I see dozens of 40-year-olds in my eye surgery practice every week. Half of them are interested in having Lasik so they can throw away their glasses. The other half have brought in their aging parents, seeking a cure for their failing eyesight.
Almost always my exam confirms that the parents have the start of central vision loss caused by macular degeneration.
Ideally, treatment should have started when they were the age of the children who now drive them to my office.
I can do a lot more for the 40-year-old child than I can for the parent.
In fact, preventing AMD starts even earlier, with a lifetime of good health habits.
What is AMD?
Age-related macular degeneration (AMD) is a degenerative condition of the macula or central retina, where the central vision is focused.
It doesn't cause total blindness, because peripheral vision isn't affected. But the loss of central vision can make reading, watching TV or driving impossible.
It is the most common cause of central vision loss in the Western world in adults over 50. It most commonly affects whites, especially females with blue eyes. It is uncommon in African-Americans and Hispanics with brown eyes.
It affects about 15 percent of the population by age 55 and more than 30 percent by age 75. Almost 10 million Americans have the condition.
What can be done?
Early diagnosis is critical to preventing further damage, one reason that everyone over 40 should have an eye exam.
There are two varieties of AMD: dry and wet, in which vessels leak blood. In some cases of wet macular degeneration, laser surgery can seal leaking or bleeding vessels, but this only prevents further damage. It doesn't restore lost vision.
New medicines are having dramatic results in reversing and stopping this bleeding and even restoring sight — but only when taken early enough.
How can I prevent AMD?
Genetics, race, gender and age are all contributing factors you can't control. But nutrition, sunlight exposure and especially smoking are all well within your control.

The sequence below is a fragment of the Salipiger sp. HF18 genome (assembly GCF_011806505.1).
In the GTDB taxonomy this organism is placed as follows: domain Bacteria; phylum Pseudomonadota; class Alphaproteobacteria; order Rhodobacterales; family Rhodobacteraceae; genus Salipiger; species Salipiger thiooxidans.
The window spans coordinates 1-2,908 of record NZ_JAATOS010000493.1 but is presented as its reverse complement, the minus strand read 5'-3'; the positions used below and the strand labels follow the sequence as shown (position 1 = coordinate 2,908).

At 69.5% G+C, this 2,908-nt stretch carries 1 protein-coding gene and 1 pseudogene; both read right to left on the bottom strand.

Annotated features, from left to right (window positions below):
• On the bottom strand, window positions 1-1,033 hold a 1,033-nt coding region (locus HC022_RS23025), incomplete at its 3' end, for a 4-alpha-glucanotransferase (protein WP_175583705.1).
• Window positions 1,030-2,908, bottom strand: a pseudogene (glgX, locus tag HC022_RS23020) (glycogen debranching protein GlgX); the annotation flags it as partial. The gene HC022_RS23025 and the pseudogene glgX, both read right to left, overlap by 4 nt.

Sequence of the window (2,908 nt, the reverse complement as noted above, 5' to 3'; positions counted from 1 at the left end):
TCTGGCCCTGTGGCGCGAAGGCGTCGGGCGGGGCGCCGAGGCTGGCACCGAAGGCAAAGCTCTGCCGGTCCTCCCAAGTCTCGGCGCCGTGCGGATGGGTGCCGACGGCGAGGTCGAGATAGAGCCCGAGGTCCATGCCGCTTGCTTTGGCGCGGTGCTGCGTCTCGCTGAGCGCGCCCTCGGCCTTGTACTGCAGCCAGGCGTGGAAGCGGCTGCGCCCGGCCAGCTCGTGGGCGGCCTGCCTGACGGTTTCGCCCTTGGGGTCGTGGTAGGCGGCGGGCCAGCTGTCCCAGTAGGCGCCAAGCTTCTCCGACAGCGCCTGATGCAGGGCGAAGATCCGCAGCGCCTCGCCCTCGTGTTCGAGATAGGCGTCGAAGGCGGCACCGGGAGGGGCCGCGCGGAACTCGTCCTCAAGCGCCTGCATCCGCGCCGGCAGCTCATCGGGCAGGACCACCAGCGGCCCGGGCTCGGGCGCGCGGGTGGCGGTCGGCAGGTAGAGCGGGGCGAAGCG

Here are three tips to prevent blindness — and improve your overall health, too.
1. Up your antioxidants. There is a strong link between nutrition and AMD. Daily doses of Vitamin C (500 mg), Vitamin E (400 iu), beta-carotene (5,000 iu), lutein (2-10 mg), and zinc (up to 80 mg), selenium and manganese may help. Diets rich in antioxidants, especially Omega-3 oils, fish, olive oil, green leafy vegetables and fruits, will help protect the eyes — as well as the rest of the body.
2. Block that sun. Scientific evidence has proven the same ultraviolet rays that damage your skin also accelerate macular degeneration and cataracts. Everyone in Florida should wear sunglasses that block 100 percent of UVB rays (just remember: "B" stands for bad). The lens color, darkness, polarizing and cost don't matter.
3. Kick the habit. We all know what smoking does to the lungs. But it's a leading cause of macular degeneration and blindness, too.
Of course, there are people who do everything right and still get macular degeneration. But since these steps have been proven to improve your odds of living a longer, healthier life with better vision, why wouldn't you take them?
Mark A. Sibley, M.D., F.A.C.S., of the Florida Eye Center in St. Petersburg, is a board-certified eye surgeon and team eye doctor for the Tampa Bay Rays. Contact him at (727) 895-2020 or through www.floridaeyecenter.com.